ISLAMABAD: The tax machinery expects to raise Rs53 billion in 2017-18 from seven new sales tax and federal excise duty measures.
The government has projected an ambitious revenue collection target of over Rs4 trillion for the next fiscal year against the revised target of Rs3.42tr for 2016-17, reflecting an increase of 17 per cent.
The net impact of revenue measures will be Rs88bn in the next fiscal year. Another 12pc increase in revenue is expected from inflation and growth during 2017-18.
No projection was made against administrative measures in the budget documents. However, a tax official said the next year’s revenue collection will mostly rely on enforcement and detection of concealed incomes.
One major step will be the launch of a software-based system, which will detect short or no submission of withholding taxes with the Federal Board of Revenue (FBR) field formations. The new system, to be implemented from July 1, will also show negative trends in the collection from taxpayers or submission with the tax department.
Official documents show the FBR expects to raise Rs15bn by enhancing rates of federal excise duty on cigarettes. Moreover, Rs1bn will be collected as withholding tax on the sale of tobacco.
The FBR expected to raise Rs10bn in withholding tax after increasing the rate of excise duty on cement.
The change in the mode of sales tax collection on mobile phones will help tax authorities pocket Rs6.4bn. The FBR will get Rs2.3bn by raising sales tax on textile, leather, sports, carpet and surgical sectors and Rs2.4bn through commercial imports of fabrics.
Under the scheme to regularise the retailers’ regime, the FBR expects to collect sales tax amounting to Rs6.5bn. Raising sales tax on the steel sector will generate additional Rs10.3bn.
Contrary to these, the government reduced sales tax on fertilisers and their raw materials. These measures will cause a revenue loss of Rs18bn in the next fiscal year.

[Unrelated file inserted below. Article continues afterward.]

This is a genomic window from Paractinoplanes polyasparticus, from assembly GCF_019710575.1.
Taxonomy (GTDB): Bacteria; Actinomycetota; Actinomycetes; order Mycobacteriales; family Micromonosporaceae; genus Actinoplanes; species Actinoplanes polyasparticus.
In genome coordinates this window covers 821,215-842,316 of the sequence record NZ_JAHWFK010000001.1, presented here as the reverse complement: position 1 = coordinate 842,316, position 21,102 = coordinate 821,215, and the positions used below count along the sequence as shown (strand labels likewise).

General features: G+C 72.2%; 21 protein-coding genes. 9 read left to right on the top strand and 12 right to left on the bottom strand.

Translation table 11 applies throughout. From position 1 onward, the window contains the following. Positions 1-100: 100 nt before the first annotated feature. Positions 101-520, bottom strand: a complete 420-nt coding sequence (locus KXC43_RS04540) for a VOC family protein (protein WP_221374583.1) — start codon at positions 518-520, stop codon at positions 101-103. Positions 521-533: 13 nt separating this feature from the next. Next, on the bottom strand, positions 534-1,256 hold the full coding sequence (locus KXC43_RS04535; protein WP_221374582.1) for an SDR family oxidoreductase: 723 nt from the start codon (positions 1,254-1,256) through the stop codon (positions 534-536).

The revenue impact of the reduction of sales tax on poultry machinery is Rs90 million while the exemption on combined harvesters will cost Rs170m. A loss of Rs30m will be caused by the sales tax reduction on diesel engine while Rs350m will be the cost of exempting extra tax on lubricating tax. The reduction of excise duty on telecommunication services will cost the exchequer Rs50m.
In the income tax regime, the major revenue spinner was the enhancement in the rate of turnover tax, which will yield Rs15bn in 2017-18. Increasing the cost of non-compliance with tax laws will help the FBR pocket Rs13.4bn.
The enhancement of tax rate on dividend will help the FBR collect additional Rs5bn. The FBR will raise additional Rs2bn through capital gains tax on securities and Rs1.5bn through the rationalisation of slabs on interest income.
The major beneficiary is the corporate sector, which received a relief of Rs6bn in the shape of reduced income tax rate. A similar concession was given in the last year’s budget as well. However, the FBR gave up revenue of Rs5bn by reducing withholding tax on mobile cards and Rs800m by slashing withholding tax on motor vehicles.
On the customs side, the FBR expects to raise Rs10bn by increasing the regulatory duty on food and non-food items, Rs7bn by converting the customs duty into the regulatory duty on imports of mobile phones and telecom equipments, and Rs1bn through betel leaves.
The levy of regulatory duty on synthetic polyester filament yarn will generate additional revenue of Rs1.4bn while Rs700m will be generated through the rationalisation of duty on coal. About Rs200m will be raised by increasing the duty on aluminium beverage cans while Rs100m will be generated through the regulatory duty on PVC resin.
The FBR will raise Rs100m through non-composite solvent oils, Rs100m through electro-thermic domestic appliances, Rs50m through float glass and Rs50m through parts of grinders and mixers.
Published in Dawn, June 4th, 2017